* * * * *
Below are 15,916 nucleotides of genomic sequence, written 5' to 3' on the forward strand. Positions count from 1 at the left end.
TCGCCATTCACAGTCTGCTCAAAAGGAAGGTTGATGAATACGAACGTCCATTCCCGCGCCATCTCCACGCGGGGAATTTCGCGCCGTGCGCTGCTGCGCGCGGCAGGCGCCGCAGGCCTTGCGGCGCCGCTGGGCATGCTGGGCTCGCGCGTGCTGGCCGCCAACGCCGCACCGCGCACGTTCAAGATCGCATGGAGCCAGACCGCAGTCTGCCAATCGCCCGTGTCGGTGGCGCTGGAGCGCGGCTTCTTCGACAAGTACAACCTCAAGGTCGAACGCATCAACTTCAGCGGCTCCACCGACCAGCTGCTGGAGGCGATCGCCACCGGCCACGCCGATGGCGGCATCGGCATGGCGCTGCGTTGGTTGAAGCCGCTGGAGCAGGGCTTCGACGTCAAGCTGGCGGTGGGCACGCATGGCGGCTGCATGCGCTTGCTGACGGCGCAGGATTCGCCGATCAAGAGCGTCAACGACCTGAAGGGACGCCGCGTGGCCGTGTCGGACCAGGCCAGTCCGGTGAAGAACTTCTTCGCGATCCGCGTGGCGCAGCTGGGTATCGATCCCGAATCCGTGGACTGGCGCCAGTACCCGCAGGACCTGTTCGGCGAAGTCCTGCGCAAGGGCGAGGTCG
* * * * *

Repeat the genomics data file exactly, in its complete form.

Below are 15,916 nucleotides of genomic sequence, written 5' to 3' on the forward strand. Positions count from 1 at the left end.
TCGCCATTCACAGTCTGCTCAAAAGGAAGGTTGATGAATACGAACGTCCATTCCCGCGCCATCTCCACGCGGGGAATTTCGCGCCGTGCGCTGCTGCGCGCGGCAGGCGCCGCAGGCCTTGCGGCGCCGCTGGGCATGCTGGGCTCGCGCGTGCTGGCCGCCAACGCCGCACCGCGCACGTTCAAGATCGCATGGAGCCAGACCGCAGTCTGCCAATCGCCCGTGTCGGTGGCGCTGGAGCGCGGCTTCTTCGACAAGTACAACCTCAAGGTCGAACGCATCAACTTCAGCGGCTCCACCGACCAGCTGCTGGAGGCGATCGCCACCGGCCACGCCGATGGCGGCATCGGCATGGCGCTGCGTTGGTTGAAGCCGCTGGAGCAGGGCTTCGACGTCAAGCTGGCGGTGGGCACGCATGGCGGCTGCATGCGCTTGCTGACGGCGCAGGATTCGCCGATCAAGAGCGTCAACGACCTGAAGGGACGCCGCGTGGCCGTGTCGGACCAGGCCAGTCCGGTGAAGAACTTCTTCGCGATCCGCGTGGCGCAGCTGGGTATCGATCCCGAATCCGTGGACTGGCGCCAGTACCCGCAGGACCTGTTCGGCGAAGTCCTGCGCAAGGGCGAGGTCG